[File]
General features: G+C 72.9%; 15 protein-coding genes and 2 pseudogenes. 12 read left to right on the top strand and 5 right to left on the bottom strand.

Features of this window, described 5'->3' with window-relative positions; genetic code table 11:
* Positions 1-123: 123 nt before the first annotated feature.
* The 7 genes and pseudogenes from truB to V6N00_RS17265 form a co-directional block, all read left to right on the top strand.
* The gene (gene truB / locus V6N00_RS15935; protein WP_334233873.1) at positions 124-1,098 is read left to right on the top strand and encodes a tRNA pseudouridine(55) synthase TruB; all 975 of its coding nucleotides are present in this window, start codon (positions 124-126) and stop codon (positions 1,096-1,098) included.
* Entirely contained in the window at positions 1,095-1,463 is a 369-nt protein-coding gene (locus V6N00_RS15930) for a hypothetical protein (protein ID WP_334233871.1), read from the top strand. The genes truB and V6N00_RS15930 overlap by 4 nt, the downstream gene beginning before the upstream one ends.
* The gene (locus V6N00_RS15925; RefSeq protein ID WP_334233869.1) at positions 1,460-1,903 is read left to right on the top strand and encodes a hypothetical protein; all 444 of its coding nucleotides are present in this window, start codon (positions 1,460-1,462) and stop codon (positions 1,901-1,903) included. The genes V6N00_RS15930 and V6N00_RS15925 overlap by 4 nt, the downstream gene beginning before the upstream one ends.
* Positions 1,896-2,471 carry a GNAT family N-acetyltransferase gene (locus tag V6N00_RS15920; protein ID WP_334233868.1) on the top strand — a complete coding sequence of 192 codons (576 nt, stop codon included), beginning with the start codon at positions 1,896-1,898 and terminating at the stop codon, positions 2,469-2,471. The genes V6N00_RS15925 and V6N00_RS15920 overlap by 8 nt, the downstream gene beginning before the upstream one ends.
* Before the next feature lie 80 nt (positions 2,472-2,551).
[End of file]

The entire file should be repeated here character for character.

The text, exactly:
General features: G+C 72.9%; 15 protein-coding genes and 2 pseudogenes. 12 read left to right on the top strand and 5 right to left on the bottom strand.

Features of this window, described 5'->3' with window-relative positions; genetic code table 11:
* Positions 1-123: 123 nt before the first annotated feature.
* The 7 genes and pseudogenes from truB to V6N00_RS17265 form a co-directional block, all read left to right on the top strand.
* The gene (gene truB / locus V6N00_RS15935; protein WP_334233873.1) at positions 124-1,098 is read left to right on the top strand and encodes a tRNA pseudouridine(55) synthase TruB; all 975 of its coding nucleotides are present in this window, start codon (positions 124-126) and stop codon (positions 1,096-1,098) included.
* Entirely contained in the window at positions 1,095-1,463 is a 369-nt protein-coding gene (locus V6N00_RS15930) for a hypothetical protein (protein ID WP_334233871.1), read from the top strand. The genes truB and V6N00_RS15930 overlap by 4 nt, the downstream gene beginning before the upstream one ends.
* The gene (locus V6N00_RS15925; RefSeq protein ID WP_334233869.1) at positions 1,460-1,903 is read left to right on the top strand and encodes a hypothetical protein; all 444 of its coding nucleotides are present in this window, start codon (positions 1,460-1,462) and stop codon (positions 1,901-1,903) included. The genes V6N00_RS15930 and V6N00_RS15925 overlap by 4 nt, the downstream gene beginning before the upstream one ends.
* Positions 1,896-2,471 carry a GNAT family N-acetyltransferase gene (locus tag V6N00_RS15920; protein ID WP_334233868.1) on the top strand — a complete coding sequence of 192 codons (576 nt, stop codon included), beginning with the start codon at positions 1,896-1,898 and terminating at the stop codon, positions 2,469-2,471. The genes V6N00_RS15925 and V6N00_RS15920 overlap by 8 nt, the downstream gene beginning before the upstream one ends.
* Before the next feature lie 80 nt (positions 2,472-2,551).